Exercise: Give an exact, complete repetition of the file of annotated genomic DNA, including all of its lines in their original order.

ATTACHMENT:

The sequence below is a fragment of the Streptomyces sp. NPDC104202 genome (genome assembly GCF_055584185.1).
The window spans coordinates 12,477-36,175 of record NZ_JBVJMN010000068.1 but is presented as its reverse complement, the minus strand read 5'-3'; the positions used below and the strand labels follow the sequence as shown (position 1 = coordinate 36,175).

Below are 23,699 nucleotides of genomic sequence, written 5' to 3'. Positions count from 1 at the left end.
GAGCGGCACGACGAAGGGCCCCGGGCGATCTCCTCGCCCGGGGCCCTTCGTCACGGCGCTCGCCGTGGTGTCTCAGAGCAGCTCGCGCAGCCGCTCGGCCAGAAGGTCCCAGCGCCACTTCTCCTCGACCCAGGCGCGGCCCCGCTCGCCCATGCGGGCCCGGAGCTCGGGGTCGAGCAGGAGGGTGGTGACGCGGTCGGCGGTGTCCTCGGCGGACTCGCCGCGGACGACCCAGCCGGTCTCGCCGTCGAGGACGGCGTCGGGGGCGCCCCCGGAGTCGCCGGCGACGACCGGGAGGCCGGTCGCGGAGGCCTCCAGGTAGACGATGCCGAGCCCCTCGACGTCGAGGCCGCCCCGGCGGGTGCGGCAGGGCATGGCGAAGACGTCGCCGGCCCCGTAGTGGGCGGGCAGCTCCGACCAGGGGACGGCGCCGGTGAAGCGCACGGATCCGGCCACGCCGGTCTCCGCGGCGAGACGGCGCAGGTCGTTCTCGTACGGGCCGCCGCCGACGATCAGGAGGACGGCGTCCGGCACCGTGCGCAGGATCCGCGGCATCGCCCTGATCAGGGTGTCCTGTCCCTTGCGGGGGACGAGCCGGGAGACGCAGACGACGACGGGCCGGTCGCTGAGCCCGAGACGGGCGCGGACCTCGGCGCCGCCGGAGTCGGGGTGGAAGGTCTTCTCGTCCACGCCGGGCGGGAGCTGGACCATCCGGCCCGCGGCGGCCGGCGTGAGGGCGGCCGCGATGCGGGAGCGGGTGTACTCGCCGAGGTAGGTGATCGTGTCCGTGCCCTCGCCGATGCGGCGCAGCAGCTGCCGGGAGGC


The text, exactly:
The sequence below is a fragment of the Streptomyces sp. NPDC104202 genome (genome assembly GCF_055584185.1).
The window spans coordinates 12,477-36,175 of record NZ_JBVJMN010000068.1 but is presented as its reverse complement, the minus strand read 5'-3'; the positions used below and the strand labels follow the sequence as shown (position 1 = coordinate 36,175).

Below are 23,699 nucleotides of genomic sequence, written 5' to 3'. Positions count from 1 at the left end.
GAGCGGCACGACGAAGGGCCCCGGGCGATCTCCTCGCCCGGGGCCCTTCGTCACGGCGCTCGCCGTGGTGTCTCAGAGCAGCTCGCGCAGCCGCTCGGCCAGAAGGTCCCAGCGCCACTTCTCCTCGACCCAGGCGCGGCCCCGCTCGCCCATGCGGGCCCGGAGCTCGGGGTCGAGCAGGAGGGTGGTGACGCGGTCGGCGGTGTCCTCGGCGGACTCGCCGCGGACGACCCAGCCGGTCTCGCCGTCGAGGACGGCGTCGGGGGCGCCCCCGGAGTCGCCGGCGACGACCGGGAGGCCGGTCGCGGAGGCCTCCAGGTAGACGATGCCGAGCCCCTCGACGTCGAGGCCGCCCCGGCGGGTGCGGCAGGGCATGGCGAAGACGTCGCCGGCCCCGTAGTGGGCGGGCAGCTCCGACCAGGGGACGGCGCCGGTGAAGCGCACGGATCCGGCCACGCCGGTCTCCGCGGCGAGACGGCGCAGGTCGTTCTCGTACGGGCCGCCGCCGACGATCAGGAGGACGGCGTCCGGCACCGTGCGCAGGATCCGCGGCATCGCCCTGATCAGGGTGTCCTGTCCCTTGCGGGGGACGAGCCGGGAGACGCAGACGACGACGGGCCGGTCGCTGAGCCCGAGACGGGCGCGGACCTCGGCGCCGCCGGAGTCGGGGTGGAAGGTCTTCTCGTCCACGCCGGGCGGGAGCTGGACCATCCGGCCCGCGGCGGCCGGCGTGAGGGCGGCCGCGATGCGGGAGCGGGTGTACTCGCCGAGGTAGGTGATCGTGTCCGTGCCCTCGCCGATGCGGCGCAGCAGCTGCCGGGAGGC